To reduce the risks of a repeat of the global financial crisis of 2007-09 — which revealed the inadequacy of the capital, liquidity, and transparency of banks and other big financial firms — governments around the world have embraced “macroprudential policies” to supplement traditional “microprudential policies.” This primer explains what macroprudential policies are and why they are important now, examples of how they have been used, and evidence of their effectiveness.
1. What are macroprudential policies? And how do they differ from microprudential policies?
Macroprudential policies are financial policies aimed at ensuring the stability of the financial system as a whole to prevent substantial disruptions in credit and other vital financial services necessary for stable economic growth. The stability of the financial system is at greater risk when financial vulnerabilities are high, such as when institutions and investors have high leverage and are overly reliant on uninsured short-term funding, and interconnections are complex and opaque. High vulnerabilities increase the likelihood that a firm’s failure or other negative shock would cause distress at other financial institutions because of direct exposures and through fire sales, contagion, or other negative externalities arising from the initial shock. Macroprudential policies aim to reduce the financial system’s sensitivity to shocks by limiting the buildup of financial vulnerabilities.
One example of a macroprudential policy is the higher capital charge applied to Global Systemically Important Banks (G-SIBs), banks that pose more risk to the system. The G-SIB capital surcharge is based on five types of characteristics viewed to increase a bank’s systemic risk: size, complexity, interconnectedness, lack of substitutes, and cross-jurisdictional activity. Higher capital charges reduce the likelihood that a G-SIB would fail because they will have thicker capital cushions to absorb losses.
In contrast, microprudential supervision and regulation focus on the safety and soundness of individual financial institutions, not the financial system as whole. Macroprudential supervision and regulation assess how a financial institution is connected with the rest of the financial system and real economy. It assesses the risk that a firm’s distress could have on the financial sector and economy, and feedback effects to that firm. (Think Lehman Brothers in 2008.)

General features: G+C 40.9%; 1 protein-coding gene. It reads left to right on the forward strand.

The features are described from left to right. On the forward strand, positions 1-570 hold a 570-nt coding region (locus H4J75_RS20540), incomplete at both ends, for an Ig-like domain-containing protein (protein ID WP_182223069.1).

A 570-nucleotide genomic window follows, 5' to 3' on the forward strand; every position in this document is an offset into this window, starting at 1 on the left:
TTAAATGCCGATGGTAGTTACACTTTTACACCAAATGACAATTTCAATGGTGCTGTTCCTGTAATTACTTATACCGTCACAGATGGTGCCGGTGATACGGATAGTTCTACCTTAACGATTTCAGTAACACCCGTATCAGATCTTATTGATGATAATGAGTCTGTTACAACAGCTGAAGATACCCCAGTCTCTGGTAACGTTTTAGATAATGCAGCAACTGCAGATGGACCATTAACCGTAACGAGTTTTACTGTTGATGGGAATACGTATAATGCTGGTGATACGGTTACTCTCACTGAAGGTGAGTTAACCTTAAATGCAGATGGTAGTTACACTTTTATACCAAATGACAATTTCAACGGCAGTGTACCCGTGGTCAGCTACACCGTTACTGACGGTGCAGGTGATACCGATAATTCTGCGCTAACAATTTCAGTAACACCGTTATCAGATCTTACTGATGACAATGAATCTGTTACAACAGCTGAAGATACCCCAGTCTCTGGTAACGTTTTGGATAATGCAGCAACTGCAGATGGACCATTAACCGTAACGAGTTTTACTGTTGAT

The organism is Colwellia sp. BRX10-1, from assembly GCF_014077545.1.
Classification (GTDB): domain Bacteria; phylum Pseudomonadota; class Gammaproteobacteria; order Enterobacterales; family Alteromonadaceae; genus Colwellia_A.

“While financial stability requires a strong microprudential framework to ensure that individual firms are safe and sound, relying only on microprudential oversight could make the system less stable.”
While financial stability requires a strong microprudential framework to ensure that individual firms are safe and sound, relying only on microprudential oversight could make the system less stable. For example, if there were only microprudential supervision, a central (clearing) counterparty (CCP), such as the Options Clearing Corporation or the Chicago Mercantile Exchange, might seem well prepared to cope with an exogenous shock because it has a default fund which it can replenish when needed by drawing on funds from its members. But actions one CCP takes to replenish its fund will not only affect the buffers that its members have for adverse events they may face on their own but also the resources available to other CCPs to which its member banks belong. Thus microprudential policies on their own could increase system-wide risks because the behavioral responses of all of the CCP’s clearing members and the effect on other CCPs are not considered.
As another example, in a microprudential framework, the ability of a bank to increase its capital to meet regulatory requirements is seen as favorable, without regard to how this is accomplished. But a bank that needs to increase its capital ratio (measured as a percentage of its asset) can either raise new capital or decrease assets (loans). When bank losses are increasing because the economy is weak and bank capital ratios are falling, the difference between the two approaches is consequential. If every firm were to decrease assets instead of raise capital, that action would lead to a substantive contraction of credit and cause the economy to weaken further. A macroprudential approach, in contrast, would assess and control for the mechanism that banks would implement to reach their required capital ratio, essentially encouraging them to raise capital rather than pull back on lending.